Special Licensing:
Certain sectors such as weapons, defense equipment, atomic, narcotics, etc., require special licenses obtained through application to the Development Commissioner.

Bonding Period: EOUs are licensed for manufacturing and export within a bonded period of five years, extendable by an additional five years upon approval from the Development Commissioner, and further extended upon request to the Commissioner/Chief Commissioner of Customs.

Also Read: Everything About Export Finance Scheme

Difference between EOU and SEZ

This table below provides a concise comparison between Export Oriented Units (EOUs) and Special Economic Zones (SEZs), highlighting their differences in location, sales to Domestic Tariff Area (DTA), control over movement of goods, and taxation.

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GST Implications for Export Oriented Units (EOUs)

In the area of Goods and Services Tax (GST), Export Oriented Units (EOUs) navigate specific regulations:

Taxation on Supplies: Suppliers to EOUs are required to levy GST on goods supplied. However, EOUs have the flexibility to either claim input tax credit on GST paid for supplies to the Domestic Tariff Area (DTA) or seek a refund for the GST amount.

GST Payment on Sales to DTA: EOUs are obligated to remit GST on eligible sales to the DTA, unless the transaction involves zero-rated supplies, which are exempt from GST.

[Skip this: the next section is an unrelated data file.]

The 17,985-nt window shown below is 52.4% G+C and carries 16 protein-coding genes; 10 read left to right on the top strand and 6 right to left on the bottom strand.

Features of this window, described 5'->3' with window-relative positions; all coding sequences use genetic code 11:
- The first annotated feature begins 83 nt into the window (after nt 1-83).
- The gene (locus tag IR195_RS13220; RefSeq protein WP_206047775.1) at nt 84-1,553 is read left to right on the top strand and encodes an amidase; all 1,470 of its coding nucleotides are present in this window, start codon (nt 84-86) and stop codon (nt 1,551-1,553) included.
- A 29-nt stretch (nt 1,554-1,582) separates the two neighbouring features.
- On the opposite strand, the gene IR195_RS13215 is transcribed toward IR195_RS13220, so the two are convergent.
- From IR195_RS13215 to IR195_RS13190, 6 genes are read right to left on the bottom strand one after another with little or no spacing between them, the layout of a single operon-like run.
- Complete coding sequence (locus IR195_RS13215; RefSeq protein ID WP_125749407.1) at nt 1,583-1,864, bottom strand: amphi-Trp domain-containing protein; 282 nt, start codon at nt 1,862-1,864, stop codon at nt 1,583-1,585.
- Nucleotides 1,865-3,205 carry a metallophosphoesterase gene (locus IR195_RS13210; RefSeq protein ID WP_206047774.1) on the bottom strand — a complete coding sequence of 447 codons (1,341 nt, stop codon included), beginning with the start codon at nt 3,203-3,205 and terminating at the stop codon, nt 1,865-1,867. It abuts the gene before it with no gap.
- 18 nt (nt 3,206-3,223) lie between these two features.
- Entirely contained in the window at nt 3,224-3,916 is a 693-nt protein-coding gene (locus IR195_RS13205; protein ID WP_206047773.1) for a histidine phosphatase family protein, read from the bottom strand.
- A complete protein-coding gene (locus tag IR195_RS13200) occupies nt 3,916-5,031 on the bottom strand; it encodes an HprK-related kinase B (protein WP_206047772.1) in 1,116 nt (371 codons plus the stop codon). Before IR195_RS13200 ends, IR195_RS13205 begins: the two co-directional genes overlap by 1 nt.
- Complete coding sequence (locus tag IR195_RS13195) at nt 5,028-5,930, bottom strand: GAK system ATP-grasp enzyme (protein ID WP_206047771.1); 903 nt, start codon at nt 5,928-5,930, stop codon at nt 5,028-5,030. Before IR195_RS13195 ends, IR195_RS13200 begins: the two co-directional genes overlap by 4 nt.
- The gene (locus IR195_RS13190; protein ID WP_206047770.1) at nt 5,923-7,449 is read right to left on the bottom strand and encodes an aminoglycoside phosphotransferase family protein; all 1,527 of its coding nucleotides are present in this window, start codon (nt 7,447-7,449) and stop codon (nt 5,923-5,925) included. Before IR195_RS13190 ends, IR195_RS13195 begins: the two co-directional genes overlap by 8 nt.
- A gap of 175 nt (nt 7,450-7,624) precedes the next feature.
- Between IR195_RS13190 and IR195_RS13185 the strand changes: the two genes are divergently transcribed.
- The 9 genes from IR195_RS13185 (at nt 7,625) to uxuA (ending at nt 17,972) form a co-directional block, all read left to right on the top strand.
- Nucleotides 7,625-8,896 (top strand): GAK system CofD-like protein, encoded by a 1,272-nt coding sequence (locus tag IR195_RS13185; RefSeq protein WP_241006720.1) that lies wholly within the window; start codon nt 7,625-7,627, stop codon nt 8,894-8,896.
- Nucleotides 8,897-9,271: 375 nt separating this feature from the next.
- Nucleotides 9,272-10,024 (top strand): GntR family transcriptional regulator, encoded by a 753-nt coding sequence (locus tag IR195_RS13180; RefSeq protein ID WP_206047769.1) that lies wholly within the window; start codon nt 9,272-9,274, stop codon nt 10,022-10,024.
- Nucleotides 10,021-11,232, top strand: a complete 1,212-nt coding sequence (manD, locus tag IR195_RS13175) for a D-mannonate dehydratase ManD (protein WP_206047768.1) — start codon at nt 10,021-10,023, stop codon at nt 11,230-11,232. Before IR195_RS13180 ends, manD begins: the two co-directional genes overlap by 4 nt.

Inter-EOU Transactions: GST applies even in transactions between EOUs, as per GST regulations, treating such transactions akin to regular sales.

Customs Duty Exemption: EOUs enjoy exemption from primary customs duty on imports, providing a favorable environment for their operations and trade activities.

The Export Oriented Units (EOU) scheme demonstrated significant positive impact during its initial two decades until the introduction of the Special Economic Zone (SEZ) scheme. However, over the subsequent decade, its contribution to overall exports witnessed a decline, turning negative around 2011-12, coinciding with the withdrawal of tax benefits under the Income Tax Act.

Unlike Free Trade Zones and Export Processing Zones, which imposed specific locational restrictions, EOUs provided exporters with the freedom to establish export businesses in locations of their preference. Additionally, EOUs offered a diverse array of industrial sectors for exporters to choose from when setting up their export-oriented units, further enhancing flexibility and opportunities within the scheme.

Also Read: What is Export Finance in International Marketing?

Learn More about: Export Financing